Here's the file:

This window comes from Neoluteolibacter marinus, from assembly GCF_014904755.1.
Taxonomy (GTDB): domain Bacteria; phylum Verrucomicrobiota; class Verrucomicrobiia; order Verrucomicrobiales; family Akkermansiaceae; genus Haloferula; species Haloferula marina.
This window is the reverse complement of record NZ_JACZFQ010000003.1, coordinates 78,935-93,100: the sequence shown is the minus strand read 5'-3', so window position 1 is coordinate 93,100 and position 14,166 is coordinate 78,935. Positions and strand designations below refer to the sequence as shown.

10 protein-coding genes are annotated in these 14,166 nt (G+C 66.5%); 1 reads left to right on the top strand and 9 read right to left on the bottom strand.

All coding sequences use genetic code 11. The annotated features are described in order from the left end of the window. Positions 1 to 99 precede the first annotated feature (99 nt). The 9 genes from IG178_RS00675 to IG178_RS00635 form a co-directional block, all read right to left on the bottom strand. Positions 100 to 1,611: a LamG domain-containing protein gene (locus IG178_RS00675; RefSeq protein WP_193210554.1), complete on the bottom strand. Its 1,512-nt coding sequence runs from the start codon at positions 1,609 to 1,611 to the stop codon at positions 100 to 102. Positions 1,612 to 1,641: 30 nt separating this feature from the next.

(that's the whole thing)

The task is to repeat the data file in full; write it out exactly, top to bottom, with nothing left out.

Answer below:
This window comes from Neoluteolibacter marinus, from assembly GCF_014904755.1.
Taxonomy (GTDB): domain Bacteria; phylum Verrucomicrobiota; class Verrucomicrobiia; order Verrucomicrobiales; family Akkermansiaceae; genus Haloferula; species Haloferula marina.
This window is the reverse complement of record NZ_JACZFQ010000003.1, coordinates 78,935-93,100: the sequence shown is the minus strand read 5'-3', so window position 1 is coordinate 93,100 and position 14,166 is coordinate 78,935. Positions and strand designations below refer to the sequence as shown.

10 protein-coding genes are annotated in these 14,166 nt (G+C 66.5%); 1 reads left to right on the top strand and 9 read right to left on the bottom strand.

All coding sequences use genetic code 11. The annotated features are described in order from the left end of the window. Positions 1 to 99 precede the first annotated feature (99 nt). The 9 genes from IG178_RS00675 to IG178_RS00635 form a co-directional block, all read right to left on the bottom strand. Positions 100 to 1,611: a LamG domain-containing protein gene (locus IG178_RS00675; RefSeq protein WP_193210554.1), complete on the bottom strand. Its 1,512-nt coding sequence runs from the start codon at positions 1,609 to 1,611 to the stop codon at positions 100 to 102. Positions 1,612 to 1,641: 30 nt separating this feature from the next.